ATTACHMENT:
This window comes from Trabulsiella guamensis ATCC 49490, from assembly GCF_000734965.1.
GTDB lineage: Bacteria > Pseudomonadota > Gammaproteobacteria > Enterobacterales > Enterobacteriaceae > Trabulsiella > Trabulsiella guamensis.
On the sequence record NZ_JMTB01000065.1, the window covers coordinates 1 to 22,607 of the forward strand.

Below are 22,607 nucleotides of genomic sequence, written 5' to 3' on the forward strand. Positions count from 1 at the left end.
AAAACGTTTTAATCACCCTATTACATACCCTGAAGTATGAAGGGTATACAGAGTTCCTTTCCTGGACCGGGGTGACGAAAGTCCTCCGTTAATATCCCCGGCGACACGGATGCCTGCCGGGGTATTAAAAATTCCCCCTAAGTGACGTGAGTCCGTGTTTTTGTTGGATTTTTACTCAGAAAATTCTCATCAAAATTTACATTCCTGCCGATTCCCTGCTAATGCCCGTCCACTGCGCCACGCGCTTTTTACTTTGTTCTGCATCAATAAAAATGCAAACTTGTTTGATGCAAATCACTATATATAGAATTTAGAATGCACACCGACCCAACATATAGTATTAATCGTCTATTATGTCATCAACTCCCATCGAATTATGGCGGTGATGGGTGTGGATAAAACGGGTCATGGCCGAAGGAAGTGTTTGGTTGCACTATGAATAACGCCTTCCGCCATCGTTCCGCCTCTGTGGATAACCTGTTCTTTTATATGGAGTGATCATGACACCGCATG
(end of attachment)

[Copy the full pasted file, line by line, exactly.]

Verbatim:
This window comes from Trabulsiella guamensis ATCC 49490, from assembly GCF_000734965.1.
GTDB lineage: Bacteria > Pseudomonadota > Gammaproteobacteria > Enterobacterales > Enterobacteriaceae > Trabulsiella > Trabulsiella guamensis.
On the sequence record NZ_JMTB01000065.1, the window covers coordinates 1 to 22,607 of the forward strand.

Below are 22,607 nucleotides of genomic sequence, written 5' to 3' on the forward strand. Positions count from 1 at the left end.
AAAACGTTTTAATCACCCTATTACATACCCTGAAGTATGAAGGGTATACAGAGTTCCTTTCCTGGACCGGGGTGACGAAAGTCCTCCGTTAATATCCCCGGCGACACGGATGCCTGCCGGGGTATTAAAAATTCCCCCTAAGTGACGTGAGTCCGTGTTTTTGTTGGATTTTTACTCAGAAAATTCTCATCAAAATTTACATTCCTGCCGATTCCCTGCTAATGCCCGTCCACTGCGCCACGCGCTTTTTACTTTGTTCTGCATCAATAAAAATGCAAACTTGTTTGATGCAAATCACTATATATAGAATTTAGAATGCACACCGACCCAACATATAGTATTAATCGTCTATTATGTCATCAACTCCCATCGAATTATGGCGGTGATGGGTGTGGATAAAACGGGTCATGGCCGAAGGAAGTGTTTGGTTGCACTATGAATAACGCCTTCCGCCATCGTTCCGCCTCTGTGGATAACCTGTTCTTTTATATGGAGTGATCATGACACCGCATG